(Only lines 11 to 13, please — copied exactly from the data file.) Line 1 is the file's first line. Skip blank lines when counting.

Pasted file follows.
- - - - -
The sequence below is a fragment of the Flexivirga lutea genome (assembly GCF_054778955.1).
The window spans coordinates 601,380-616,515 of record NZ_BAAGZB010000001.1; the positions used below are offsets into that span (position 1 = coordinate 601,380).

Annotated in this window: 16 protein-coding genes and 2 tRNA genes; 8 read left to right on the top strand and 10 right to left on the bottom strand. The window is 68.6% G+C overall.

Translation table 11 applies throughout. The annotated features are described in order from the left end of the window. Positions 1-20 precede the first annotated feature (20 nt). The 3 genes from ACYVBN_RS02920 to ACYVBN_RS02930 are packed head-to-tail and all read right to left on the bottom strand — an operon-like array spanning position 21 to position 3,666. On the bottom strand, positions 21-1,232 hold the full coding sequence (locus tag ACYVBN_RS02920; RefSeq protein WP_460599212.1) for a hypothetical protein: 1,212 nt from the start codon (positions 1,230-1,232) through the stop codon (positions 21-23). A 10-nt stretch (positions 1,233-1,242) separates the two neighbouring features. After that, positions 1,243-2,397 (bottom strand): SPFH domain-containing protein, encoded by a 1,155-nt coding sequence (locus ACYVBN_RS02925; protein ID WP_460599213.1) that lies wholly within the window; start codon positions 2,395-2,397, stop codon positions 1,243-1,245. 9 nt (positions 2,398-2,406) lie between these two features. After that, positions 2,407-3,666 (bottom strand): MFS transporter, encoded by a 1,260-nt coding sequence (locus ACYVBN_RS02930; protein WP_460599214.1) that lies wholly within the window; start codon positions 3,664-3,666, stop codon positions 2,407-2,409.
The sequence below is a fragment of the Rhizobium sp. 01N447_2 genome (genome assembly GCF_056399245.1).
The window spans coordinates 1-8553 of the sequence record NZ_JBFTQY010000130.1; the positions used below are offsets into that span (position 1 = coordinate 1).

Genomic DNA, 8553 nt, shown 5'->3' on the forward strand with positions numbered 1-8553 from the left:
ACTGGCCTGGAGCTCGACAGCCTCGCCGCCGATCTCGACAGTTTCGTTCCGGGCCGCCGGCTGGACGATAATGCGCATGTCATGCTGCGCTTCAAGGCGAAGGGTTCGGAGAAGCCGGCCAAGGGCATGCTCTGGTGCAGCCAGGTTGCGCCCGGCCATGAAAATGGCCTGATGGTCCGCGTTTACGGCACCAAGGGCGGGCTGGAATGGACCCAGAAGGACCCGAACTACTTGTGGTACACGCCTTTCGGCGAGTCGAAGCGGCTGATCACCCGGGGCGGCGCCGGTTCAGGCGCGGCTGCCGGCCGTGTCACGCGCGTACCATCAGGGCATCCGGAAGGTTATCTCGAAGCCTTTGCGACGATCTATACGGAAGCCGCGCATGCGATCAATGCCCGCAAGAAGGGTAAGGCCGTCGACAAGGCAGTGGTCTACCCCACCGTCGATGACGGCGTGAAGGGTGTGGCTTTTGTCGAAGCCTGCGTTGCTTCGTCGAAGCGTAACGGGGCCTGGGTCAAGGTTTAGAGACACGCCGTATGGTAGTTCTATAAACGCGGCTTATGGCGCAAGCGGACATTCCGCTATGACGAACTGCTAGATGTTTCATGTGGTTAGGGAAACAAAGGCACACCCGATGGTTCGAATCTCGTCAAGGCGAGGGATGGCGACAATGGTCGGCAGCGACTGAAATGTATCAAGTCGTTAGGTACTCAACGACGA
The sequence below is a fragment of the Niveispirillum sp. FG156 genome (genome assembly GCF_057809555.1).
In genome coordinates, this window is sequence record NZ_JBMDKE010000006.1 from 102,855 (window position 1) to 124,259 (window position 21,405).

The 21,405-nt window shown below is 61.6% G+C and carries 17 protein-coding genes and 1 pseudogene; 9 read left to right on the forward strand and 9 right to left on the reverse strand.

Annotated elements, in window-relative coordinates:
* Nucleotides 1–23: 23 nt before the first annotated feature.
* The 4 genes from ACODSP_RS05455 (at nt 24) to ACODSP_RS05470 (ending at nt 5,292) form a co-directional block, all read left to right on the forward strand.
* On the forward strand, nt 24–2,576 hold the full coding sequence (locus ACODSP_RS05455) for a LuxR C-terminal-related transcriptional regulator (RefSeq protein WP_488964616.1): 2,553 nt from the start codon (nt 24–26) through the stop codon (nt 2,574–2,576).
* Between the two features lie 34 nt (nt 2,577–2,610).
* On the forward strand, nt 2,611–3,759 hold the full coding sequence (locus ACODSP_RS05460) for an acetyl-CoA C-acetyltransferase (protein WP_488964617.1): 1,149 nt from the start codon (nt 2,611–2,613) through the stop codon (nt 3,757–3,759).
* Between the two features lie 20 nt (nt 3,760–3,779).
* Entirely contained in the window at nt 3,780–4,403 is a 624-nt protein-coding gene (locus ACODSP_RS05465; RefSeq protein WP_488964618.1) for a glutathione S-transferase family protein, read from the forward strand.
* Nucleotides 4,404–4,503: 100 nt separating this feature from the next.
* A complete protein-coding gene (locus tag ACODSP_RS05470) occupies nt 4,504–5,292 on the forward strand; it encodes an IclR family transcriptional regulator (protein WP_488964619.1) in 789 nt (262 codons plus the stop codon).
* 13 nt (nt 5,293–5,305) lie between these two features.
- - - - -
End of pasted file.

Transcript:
The 21,405-nt window shown below is 61.6% G+C and carries 17 protein-coding genes and 1 pseudogene; 9 read left to right on the forward strand and 9 right to left on the reverse strand.

Annotated elements, in window-relative coordinates:
* Nucleotides 1–23: 23 nt before the first annotated feature.